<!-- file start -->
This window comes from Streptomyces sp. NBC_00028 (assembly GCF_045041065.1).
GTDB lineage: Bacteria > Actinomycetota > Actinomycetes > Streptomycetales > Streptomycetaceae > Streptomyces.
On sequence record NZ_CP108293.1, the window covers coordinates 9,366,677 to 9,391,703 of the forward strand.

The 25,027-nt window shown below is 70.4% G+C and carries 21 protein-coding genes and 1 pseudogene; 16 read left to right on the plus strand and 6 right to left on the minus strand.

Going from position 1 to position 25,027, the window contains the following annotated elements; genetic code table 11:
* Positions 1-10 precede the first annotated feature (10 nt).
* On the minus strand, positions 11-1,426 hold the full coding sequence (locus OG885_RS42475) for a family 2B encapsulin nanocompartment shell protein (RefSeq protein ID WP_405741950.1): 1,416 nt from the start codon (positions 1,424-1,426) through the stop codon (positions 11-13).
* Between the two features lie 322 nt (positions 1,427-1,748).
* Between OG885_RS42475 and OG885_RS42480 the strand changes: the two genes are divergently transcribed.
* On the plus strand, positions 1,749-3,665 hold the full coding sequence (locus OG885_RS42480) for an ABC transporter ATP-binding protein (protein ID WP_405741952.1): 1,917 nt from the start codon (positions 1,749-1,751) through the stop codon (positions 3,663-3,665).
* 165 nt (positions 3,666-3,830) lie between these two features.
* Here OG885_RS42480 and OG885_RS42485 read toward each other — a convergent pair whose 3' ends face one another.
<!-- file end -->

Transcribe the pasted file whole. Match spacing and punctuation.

This window comes from Streptomyces sp. NBC_00028 (assembly GCF_045041065.1).
GTDB lineage: Bacteria > Actinomycetota > Actinomycetes > Streptomycetales > Streptomycetaceae > Streptomyces.
On sequence record NZ_CP108293.1, the window covers coordinates 9,366,677 to 9,391,703 of the forward strand.

The 25,027-nt window shown below is 70.4% G+C and carries 21 protein-coding genes and 1 pseudogene; 16 read left to right on the plus strand and 6 right to left on the minus strand.

Going from position 1 to position 25,027, the window contains the following annotated elements; genetic code table 11:
* Positions 1-10 precede the first annotated feature (10 nt).
* On the minus strand, positions 11-1,426 hold the full coding sequence (locus OG885_RS42475) for a family 2B encapsulin nanocompartment shell protein (RefSeq protein ID WP_405741950.1): 1,416 nt from the start codon (positions 1,424-1,426) through the stop codon (positions 11-13).
* Between the two features lie 322 nt (positions 1,427-1,748).
* Between OG885_RS42475 and OG885_RS42480 the strand changes: the two genes are divergently transcribed.
* On the plus strand, positions 1,749-3,665 hold the full coding sequence (locus OG885_RS42480) for an ABC transporter ATP-binding protein (protein ID WP_405741952.1): 1,917 nt from the start codon (positions 1,749-1,751) through the stop codon (positions 3,663-3,665).
* 165 nt (positions 3,666-3,830) lie between these two features.
* Here OG885_RS42480 and OG885_RS42485 read toward each other — a convergent pair whose 3' ends face one another.